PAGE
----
More product teams are taking advantage of the Minimum Viable Product concept—deploying products early to customers in order to learn and iterate. MVP is a fantastic approach for releasing products and features faster with less waste, and one that is often utilized in agile product management.
But I’ve consistently found that it’s essential to combine the MVP with features or value propositions that directly relate to the customer’s biggest pain point. When you do this, it’s possible to release successful new products that are even less than the “minimum.”
You might call this the 80% MVP.
I base this 80% concept from releasing many minimum products over the years, including GoToMyPC, GoToMeeting, AppFolio, and ProductPlan. Here are a couple of my observations:
- The MVP is subjective, and only by releasing can we learn what the real minimum is. Even after conducting dozens of customer validation interviews for a product, I consistently discover that one or two features I thought were necessary to include in the MVP could have been released later. I learn that there are other things that would have added even greater value.
- The MVP must tie back to high priority customer problems that were discovered during validation. Delivering a compelling product that relieves pain can delight customers, even if it’s lacking features. Customers are forgiving if you show them you are focusing on high-value items for them rather than striving for the “perfect” feature set.
My advice to you: Skip perfection and get a minimum compelling product into the hands of real customers. Tweet this
Look, you still need to deliver on the basics: products with features that are valuable, easy to use, and that delight customers. I’m not advocating releasing crap. But in my experience, to create successful products you need to combine MVP with unique and compelling value. This is how you can make your product a purple cow.
Does Your Minimum Viable Product Provide Enough Value?
Compelling products aren’t necessarily limited to features – it can be your pricing, packaging, or anything that solves a top customer problem. For example, with GoToMeeting, our initial product lacked many features that were available in competitive products such as video. However, our “all you can meet” pricing was a unique differentiator that solved multiple frustrations customers had with the current solutions.
This philosophy works well for new products as well as future initiatives you are adding to your product roadmap. Here is my high-level process for defining a compelling MVP:
- First, engage customers by conducting problem discovery interviews.
- Define your proposed features, making sure that features tie back to problems you discovered.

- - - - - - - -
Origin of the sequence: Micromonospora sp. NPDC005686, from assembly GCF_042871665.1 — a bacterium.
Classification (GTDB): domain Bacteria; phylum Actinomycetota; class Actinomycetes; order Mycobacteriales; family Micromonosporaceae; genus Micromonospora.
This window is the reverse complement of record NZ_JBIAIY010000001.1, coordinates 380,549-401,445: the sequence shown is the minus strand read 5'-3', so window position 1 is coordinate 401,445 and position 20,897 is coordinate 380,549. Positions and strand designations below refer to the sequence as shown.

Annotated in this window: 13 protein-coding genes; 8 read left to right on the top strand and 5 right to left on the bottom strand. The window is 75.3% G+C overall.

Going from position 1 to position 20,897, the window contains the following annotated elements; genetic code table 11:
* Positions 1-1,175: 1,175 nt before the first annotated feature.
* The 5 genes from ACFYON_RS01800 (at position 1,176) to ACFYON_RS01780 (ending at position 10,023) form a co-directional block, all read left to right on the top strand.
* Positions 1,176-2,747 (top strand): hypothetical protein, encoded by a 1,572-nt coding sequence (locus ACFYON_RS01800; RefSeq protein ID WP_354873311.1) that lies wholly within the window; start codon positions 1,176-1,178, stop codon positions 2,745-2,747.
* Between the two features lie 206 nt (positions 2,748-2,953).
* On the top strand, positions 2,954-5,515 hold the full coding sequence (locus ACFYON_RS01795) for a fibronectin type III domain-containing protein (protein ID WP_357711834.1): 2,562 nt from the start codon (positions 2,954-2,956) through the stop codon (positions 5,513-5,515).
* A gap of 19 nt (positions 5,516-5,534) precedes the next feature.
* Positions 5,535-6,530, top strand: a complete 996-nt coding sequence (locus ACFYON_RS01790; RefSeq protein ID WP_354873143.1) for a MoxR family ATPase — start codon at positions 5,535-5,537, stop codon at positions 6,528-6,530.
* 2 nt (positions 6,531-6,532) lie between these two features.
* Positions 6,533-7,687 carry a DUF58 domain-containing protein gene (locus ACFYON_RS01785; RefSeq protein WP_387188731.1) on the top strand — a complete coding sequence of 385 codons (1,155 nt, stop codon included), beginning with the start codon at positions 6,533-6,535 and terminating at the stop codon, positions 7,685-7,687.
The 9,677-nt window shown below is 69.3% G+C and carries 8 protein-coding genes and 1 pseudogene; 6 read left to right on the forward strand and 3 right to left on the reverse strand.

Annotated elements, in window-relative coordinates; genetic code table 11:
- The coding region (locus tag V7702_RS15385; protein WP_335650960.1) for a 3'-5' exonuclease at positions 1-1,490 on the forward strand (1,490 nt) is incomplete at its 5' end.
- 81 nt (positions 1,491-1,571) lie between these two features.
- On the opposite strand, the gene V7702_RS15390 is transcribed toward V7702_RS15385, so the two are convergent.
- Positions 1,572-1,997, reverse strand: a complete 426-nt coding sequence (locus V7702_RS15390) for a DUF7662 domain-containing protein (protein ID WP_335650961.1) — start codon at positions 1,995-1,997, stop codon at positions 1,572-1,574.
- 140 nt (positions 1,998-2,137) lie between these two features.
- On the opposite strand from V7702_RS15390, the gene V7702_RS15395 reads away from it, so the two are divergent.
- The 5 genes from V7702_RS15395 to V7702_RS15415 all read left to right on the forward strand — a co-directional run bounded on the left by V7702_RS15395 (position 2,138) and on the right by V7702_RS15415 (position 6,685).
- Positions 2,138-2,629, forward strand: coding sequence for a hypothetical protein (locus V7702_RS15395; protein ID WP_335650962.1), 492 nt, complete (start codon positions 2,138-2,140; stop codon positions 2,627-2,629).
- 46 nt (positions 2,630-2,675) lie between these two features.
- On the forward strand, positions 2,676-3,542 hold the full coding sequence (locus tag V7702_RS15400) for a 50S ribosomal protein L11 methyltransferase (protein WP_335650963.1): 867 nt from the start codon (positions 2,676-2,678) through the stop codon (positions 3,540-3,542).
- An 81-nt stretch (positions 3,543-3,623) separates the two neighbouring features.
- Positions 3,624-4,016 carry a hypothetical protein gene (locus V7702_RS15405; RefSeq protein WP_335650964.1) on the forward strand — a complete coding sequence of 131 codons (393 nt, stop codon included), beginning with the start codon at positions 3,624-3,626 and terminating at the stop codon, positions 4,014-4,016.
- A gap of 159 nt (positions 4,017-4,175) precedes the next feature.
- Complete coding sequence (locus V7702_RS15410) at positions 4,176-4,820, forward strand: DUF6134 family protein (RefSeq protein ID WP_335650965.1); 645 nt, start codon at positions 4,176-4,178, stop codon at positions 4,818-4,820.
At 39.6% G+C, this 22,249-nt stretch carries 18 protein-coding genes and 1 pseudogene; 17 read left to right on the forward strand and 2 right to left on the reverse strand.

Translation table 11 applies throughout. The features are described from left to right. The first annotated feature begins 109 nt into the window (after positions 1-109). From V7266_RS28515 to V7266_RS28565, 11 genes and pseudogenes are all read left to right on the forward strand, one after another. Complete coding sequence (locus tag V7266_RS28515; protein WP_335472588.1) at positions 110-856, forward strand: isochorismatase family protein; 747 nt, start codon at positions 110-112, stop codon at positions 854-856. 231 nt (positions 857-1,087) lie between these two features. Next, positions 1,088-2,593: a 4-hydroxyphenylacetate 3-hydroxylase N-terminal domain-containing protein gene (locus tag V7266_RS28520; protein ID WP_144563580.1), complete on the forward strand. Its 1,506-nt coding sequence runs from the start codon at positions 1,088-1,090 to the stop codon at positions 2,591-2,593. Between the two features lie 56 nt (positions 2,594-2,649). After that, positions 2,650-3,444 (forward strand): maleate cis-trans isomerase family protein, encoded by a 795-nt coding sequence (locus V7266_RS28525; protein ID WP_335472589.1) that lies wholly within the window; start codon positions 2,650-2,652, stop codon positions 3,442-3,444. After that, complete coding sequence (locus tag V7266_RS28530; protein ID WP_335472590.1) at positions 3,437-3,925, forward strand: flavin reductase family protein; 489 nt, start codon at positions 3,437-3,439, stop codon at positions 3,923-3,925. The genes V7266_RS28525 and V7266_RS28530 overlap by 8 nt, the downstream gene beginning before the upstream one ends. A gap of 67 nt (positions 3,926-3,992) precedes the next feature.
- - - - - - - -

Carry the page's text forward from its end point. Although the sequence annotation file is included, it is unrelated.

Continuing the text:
- Validate the product in subsequent interviews.
- After validation, cut features further, making sure to retain one or two valuable features that hit the biggest pain points uncovered during problem discovery interviews. Cut the MVP to less than you are comfortable with.
At ProductPlan, we released the original product and continue releasing features based around this philosophy. We have several in-depth interviews with customers to understand the pain, the value, review prototypes, and understand the minimum feature set. We then ruthlessly prioritize and cut the MVP but make sure to include features that are highly compelling and differentiated.
For example, our product includes a prioritization framework for making product decisions. We interviewed dozens of product managers to understand how they were prioritizing features and their challenges with prioritization. Our first release of this feature was a mere shadow of the feature we ultimately envisioned. But there were several compelling elements that made it superior to anything our customers had: It was collaborative and shareable. It was integrated with the visual product roadmap. It provided transparency. It was based on industry best practices.
After releasing our MVP for the prioritization feature 1.) customers used the feature and 2.) got value out of it (or rather, they got enough value out of it). Because we solved pain with our initial release, our customers were patient and engaged as we continued to enhance the feature based on their input. We still have far to go to realize our full vision for the feature, but the stage is set for success.
All product managers at one point have wondered whether they’ve prioritized the right features before releasing a new product. Sometimes deciding that your feature or product is ready for release is tough. The bottom line is to first fully understand customer problems before deciding your MVP and compelling value. Then pull the trigger faster to get your product out the door.